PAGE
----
David A. Bader - Georgia Institute of Technology

David A. Bader
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Contact Details

Name
David A. Bader
Affiliation
Georgia Institute of Technology
City
Atlanta
Country
United States

Pubs By Year

Pub Categories

 
Computer Science - Data Structures and Algorithms (4)
 
Computer Science - Distributed; Parallel; and Cluster Computing (2)
 
Computer Science - Computational Engineering; Finance; and Science (2)
 
Computer Science - Mathematical Software (2)
 
Computer Science - Databases (1)
 
Computer Science - Software Engineering (1)
 
Computer Science - Performance (1)
 
Computer Science - Numerical Analysis (1)
 
Quantitative Biology - Genomics (1)
 
Instrumentation and Methods for Astrophysics (1)
 
Computer Science - Discrete Mathematics (1)

Publications Authored By David A. Bader

The edit distance under the DCJ model can be computed in linear time for genomes with equal content or with Indels. But it becomes NP-Hard in the presence of duplications, a problem largely unsolved especially when Indels are considered. In this paper, we compare two mainstream methods to deal with duplications and associate them with Indels: one by deletion, namely DCJ-Indel-Exemplar distance; versus the other by gene matching, namely DCJ-Indel-Matching distance. Read More

The GraphBLAS standard (GraphBlas.org) is being developed to bring the potential of matrix based graph algorithms to the broadest possible audience. Mathematically the Graph- BLAS defines a core set of matrix-based graph operations that can be used to implement a wide class of graph algorithms in a wide range of programming environments. Read More

Many common methods for data analysis rely on linear algebra. We provide new results connecting data analysis error to numerical accuracy, which leads to the first meaningful stopping criterion for two way spectral partitioning. More generally, we provide pointwise convergence guarantees so that blends (linear combinations) of eigenvectors can be employed to solve data analysis problems with confidence in their accuracy. Read More

2014Aug
Affiliations: 1Intel Corporation, 2Georgia Institute of Technology, 3Sandia National Laboratory, 4Lawrence Berkeley National Laboratory, 5University of Tennessee, 6Carnegie Melon University, 7Pacific Northwest National Laboratory, 8University of California at Santa Barbara, 9University of California at Berkeley, 10Sandia National Laboratory, 11Massachusetts Institute of Technology, 12Massachusetts Institute of Technology, 13Indiana University, 14University of Illinois at Urbana-Champaign, 15Oak Ridge National Laboratory, 16Cray Corporation, 17Massachusetts Institute of Technology, 18Convey Corporation, 19Lawrence Livermore National Laboratory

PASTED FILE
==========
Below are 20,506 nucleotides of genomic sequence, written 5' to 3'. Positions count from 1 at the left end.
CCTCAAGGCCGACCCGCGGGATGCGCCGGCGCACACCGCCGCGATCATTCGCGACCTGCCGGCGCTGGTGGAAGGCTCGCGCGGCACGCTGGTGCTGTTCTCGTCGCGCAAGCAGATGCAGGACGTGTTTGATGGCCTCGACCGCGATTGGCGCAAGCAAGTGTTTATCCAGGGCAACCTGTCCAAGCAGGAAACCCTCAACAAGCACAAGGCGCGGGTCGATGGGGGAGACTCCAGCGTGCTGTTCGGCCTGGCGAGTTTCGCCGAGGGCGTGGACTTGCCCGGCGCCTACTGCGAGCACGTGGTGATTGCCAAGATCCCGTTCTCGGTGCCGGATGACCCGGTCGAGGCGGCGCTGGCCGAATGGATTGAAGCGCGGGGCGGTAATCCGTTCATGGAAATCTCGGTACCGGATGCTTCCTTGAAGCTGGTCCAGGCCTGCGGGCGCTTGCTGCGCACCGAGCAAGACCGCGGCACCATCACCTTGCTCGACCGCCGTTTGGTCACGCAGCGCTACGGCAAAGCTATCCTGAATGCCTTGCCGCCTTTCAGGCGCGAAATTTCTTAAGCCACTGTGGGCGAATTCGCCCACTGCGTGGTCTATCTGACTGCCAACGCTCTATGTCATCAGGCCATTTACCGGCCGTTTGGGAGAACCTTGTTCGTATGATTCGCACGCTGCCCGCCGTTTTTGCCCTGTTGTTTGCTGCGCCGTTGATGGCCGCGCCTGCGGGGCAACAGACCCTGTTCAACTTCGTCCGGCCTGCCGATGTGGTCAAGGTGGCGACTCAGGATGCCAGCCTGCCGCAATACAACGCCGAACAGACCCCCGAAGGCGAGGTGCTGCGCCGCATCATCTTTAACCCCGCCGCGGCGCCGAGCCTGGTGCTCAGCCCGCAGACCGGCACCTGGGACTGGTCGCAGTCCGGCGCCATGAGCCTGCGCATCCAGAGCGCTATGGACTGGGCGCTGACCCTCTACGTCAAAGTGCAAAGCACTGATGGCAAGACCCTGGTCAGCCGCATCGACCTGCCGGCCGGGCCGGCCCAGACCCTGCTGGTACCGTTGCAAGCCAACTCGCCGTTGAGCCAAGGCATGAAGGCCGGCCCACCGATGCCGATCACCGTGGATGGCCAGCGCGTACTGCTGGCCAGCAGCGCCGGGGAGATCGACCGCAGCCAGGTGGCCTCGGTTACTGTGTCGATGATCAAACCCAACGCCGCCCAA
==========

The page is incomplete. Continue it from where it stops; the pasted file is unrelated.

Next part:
It is our view that the state of the art in constructing a large collection of graph algorithms in terms of linear algebraic operations is mature enough to support the emergence of a standard set of primitive building blocks. This paper is a position paper defining the problem and announcing our intention to launch an open effort to define this standard. Read More

DNA sequence analysis is fundamental to life science research. The rapid development of next generation sequencing (NGS) technologies, and the richness and diversity of applications it makes feasible, have created an enormous gulf between the potential of this technology and the development of computational methods to realize this potential. Bridging this gap holds possibilities for broad impacts toward multiple grand challenges and offers unprecedented opportunities for software innovation and research. Read More

With the proliferation of large irregular sparse relational datasets, new storage and analysis platforms have arisen to fill gaps in performance and capability left by conventional approaches built on traditional database technologies and query languages. Many of these platforms apply graph structures and analysis techniques to enable users to ingest, update, query and compute on the topological structure of these relationships represented as set(s) of edges between set(s) of vertices. To store and process Facebook-scale datasets, they must be able to support data sources with billions of edges, update rates of millions of updates per second, and complex analysis kernels. Read More

The Cell Broad Engine (BE) Processor has unique memory access architecture besides its powerful computing engines. Many computing-intensive applications have been ported to Cell/BE successfully. But memory-intensive applications are rarely investigated except for several micro benchmarks. Read More